How does a one percent increase in interest rate affect housing affordability? Will home prices come down soon, at least enough to offset an interest rate increase? Would saving up for a larger down payment make a big difference in the monthly payment?
These are all worth answering, but before you freak out and do an “OMG!!!” let’s take a look at the numbers…by the way, that’s what we’re here for…to help you to not freak out. Our business cards say “Realtor”, but all too often we find ourselves being counselors…guides…guardrails…protectors…man
How Do Interest Rates Affect Monthly Payments?
If the interest rate bumps up by half of a percentage point, how much does the monthly payment for a 30-year mortgage increase? It all depends on the amount of the loan.
As you can see, when interest rates rise from 4.5 to 5.0 percent the monthly mortgage payment rises by $72 for a $240,000 mortgage and by $209 for a $700,000 mortgage. This works out to an increase of around 6 percent for each loan payment.
How Do Interest Rates Affect Purchase Price?
Most home buyers have a set amount available for mortgage payments. How does a shift in interest rates affect the total loan amount that a buyer qualifies for? Let’s look at two situations:
1. A home buyer with $1,500 a month to spend, expecting to purchase a home with taxes and insurance of $2,500 and $700 a year, respectively.
2. A home buyer with $4,000 a month to spend, expecting to purchase a home with taxes and insurance of $6,000 and $1,500 a year, respectively.
(To keep things simple let’s assume a zero down payment, which means the loan amount is the same as the purchase price.)
In this scenario, when interest rates move from 4.5 to 5.5 percent the loan amount that the buyers qualify for drops by around 10.7 percent.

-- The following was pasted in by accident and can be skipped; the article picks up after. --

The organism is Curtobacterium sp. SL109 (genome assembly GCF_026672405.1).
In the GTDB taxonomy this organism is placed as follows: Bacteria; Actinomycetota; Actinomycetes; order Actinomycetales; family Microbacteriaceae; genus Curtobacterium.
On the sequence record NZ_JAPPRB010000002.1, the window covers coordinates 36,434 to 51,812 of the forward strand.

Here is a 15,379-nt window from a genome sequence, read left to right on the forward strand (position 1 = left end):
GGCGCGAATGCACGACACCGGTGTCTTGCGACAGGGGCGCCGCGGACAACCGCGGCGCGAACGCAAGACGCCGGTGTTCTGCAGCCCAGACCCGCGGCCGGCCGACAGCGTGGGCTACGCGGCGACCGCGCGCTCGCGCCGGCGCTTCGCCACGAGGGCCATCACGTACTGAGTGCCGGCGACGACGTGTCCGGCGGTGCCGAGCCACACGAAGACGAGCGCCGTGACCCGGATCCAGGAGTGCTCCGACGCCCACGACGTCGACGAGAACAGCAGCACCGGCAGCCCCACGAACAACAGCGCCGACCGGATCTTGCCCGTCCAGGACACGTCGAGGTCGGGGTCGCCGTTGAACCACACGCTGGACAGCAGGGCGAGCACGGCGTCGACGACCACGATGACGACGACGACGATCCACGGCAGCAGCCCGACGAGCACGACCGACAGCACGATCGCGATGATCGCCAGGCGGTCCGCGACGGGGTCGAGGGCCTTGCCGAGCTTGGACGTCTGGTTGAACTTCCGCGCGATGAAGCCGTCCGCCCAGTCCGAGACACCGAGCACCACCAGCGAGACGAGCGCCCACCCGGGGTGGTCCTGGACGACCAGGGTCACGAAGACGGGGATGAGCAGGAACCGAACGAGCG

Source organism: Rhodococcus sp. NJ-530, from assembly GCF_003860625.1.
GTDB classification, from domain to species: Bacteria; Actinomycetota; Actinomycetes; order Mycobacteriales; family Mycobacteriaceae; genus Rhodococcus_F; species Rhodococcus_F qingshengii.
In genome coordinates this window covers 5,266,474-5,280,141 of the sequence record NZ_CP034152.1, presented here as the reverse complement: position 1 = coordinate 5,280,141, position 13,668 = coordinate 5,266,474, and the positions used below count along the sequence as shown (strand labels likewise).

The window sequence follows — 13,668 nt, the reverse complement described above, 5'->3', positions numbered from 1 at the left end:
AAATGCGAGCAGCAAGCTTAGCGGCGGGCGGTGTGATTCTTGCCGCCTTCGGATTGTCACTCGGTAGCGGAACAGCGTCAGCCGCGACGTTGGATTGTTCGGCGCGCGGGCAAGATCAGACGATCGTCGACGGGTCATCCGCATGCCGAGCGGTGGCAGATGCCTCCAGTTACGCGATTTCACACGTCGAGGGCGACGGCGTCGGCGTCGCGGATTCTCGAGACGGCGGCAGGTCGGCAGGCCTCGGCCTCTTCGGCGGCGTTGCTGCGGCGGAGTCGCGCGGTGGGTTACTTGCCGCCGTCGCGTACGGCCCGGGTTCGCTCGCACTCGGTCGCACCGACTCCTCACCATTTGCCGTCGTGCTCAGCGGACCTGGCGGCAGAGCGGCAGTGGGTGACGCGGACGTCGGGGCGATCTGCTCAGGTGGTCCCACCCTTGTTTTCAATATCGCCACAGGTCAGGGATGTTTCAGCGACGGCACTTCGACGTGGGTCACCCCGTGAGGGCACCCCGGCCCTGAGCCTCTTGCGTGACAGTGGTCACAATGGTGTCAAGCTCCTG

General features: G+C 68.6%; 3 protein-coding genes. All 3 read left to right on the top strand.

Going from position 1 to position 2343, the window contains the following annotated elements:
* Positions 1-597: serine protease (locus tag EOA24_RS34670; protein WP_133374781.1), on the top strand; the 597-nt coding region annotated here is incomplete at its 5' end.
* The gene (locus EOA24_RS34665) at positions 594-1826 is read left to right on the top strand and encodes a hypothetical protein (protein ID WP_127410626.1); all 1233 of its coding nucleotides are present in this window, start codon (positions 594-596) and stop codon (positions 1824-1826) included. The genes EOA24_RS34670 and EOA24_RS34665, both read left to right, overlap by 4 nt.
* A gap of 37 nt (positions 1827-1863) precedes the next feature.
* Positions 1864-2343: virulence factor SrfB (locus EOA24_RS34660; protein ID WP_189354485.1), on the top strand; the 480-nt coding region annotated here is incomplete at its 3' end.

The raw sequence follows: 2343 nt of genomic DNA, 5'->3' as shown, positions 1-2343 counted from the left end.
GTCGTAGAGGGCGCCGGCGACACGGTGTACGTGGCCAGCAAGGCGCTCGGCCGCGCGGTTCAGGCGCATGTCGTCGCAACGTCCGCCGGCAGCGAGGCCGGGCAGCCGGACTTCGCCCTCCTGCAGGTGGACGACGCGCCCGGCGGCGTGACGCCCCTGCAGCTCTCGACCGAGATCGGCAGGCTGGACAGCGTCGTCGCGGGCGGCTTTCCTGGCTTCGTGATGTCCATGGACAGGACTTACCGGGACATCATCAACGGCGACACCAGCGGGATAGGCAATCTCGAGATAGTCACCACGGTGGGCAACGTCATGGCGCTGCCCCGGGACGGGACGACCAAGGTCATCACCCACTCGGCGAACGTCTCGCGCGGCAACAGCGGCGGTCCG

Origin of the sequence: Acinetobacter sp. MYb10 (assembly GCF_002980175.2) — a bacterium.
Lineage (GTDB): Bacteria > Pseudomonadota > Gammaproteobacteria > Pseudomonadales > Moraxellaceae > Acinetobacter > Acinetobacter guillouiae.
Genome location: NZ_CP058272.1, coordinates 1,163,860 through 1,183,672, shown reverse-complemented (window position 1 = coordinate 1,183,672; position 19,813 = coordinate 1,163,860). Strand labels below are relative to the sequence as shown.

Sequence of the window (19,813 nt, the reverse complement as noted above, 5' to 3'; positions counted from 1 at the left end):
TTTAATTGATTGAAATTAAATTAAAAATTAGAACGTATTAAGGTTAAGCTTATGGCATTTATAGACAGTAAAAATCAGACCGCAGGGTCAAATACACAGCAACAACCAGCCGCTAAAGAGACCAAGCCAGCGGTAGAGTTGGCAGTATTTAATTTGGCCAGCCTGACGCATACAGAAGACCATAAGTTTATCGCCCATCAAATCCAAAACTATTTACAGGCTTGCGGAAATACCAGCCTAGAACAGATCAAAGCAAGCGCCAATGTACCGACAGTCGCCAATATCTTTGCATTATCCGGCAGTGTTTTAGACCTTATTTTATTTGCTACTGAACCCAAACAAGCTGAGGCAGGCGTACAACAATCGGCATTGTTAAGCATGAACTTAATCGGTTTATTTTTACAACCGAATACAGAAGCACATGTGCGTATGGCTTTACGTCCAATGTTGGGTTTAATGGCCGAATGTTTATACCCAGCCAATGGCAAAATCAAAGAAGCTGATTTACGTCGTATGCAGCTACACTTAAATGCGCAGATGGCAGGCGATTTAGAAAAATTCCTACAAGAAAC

How Much Difference Does $10,000 Make?
Is it worth saving up an additional $10,000 to put towards a down payment, or waiting out the market in the hopes that the price of a desired home will drop by about that much?
The answer depends on what interest rates do during that time. Here’s an estimate of how monthly payments are affected by a $10,000 decrease in the principal loan amount:
At the 4.5 percent interest rate point, lowering the principal loan amount by $10,000 decreases the monthly payment by $51.
If rates rise from 4.5 percent to 4.875 percent, however, the monthly payment for a loan amount of $240,000 rises from around $1,216 to $1,270. This increase of $54 effectively cancels out the decrease in monthly payment brought about by lowering the loan principal.
Putting It All In Perspective
We’ve become so accustomed to extremely low interest rates that watching them move back into the high 4-percent range is causing some raised eyebrows. It’s worth remembering that as recently as 2004 people were falling over themselves to purchase homes and refinance mortgages at 5.5 percent.
(It’s hard to imagine what it was like for home buyers in 1982, when mortgage rates topped out at over 18 percent!)
No one can say for sure where interest rates are headed, but the general consensus is that they are likely to rise over the coming years. This will inevitably put some downward pressure on the housing market. Even though home prices are generally expected to stay strong, the rate of price appreciation is expected to slow down, and higher interest rates may help areas with severe inventory shortages to regain some balance.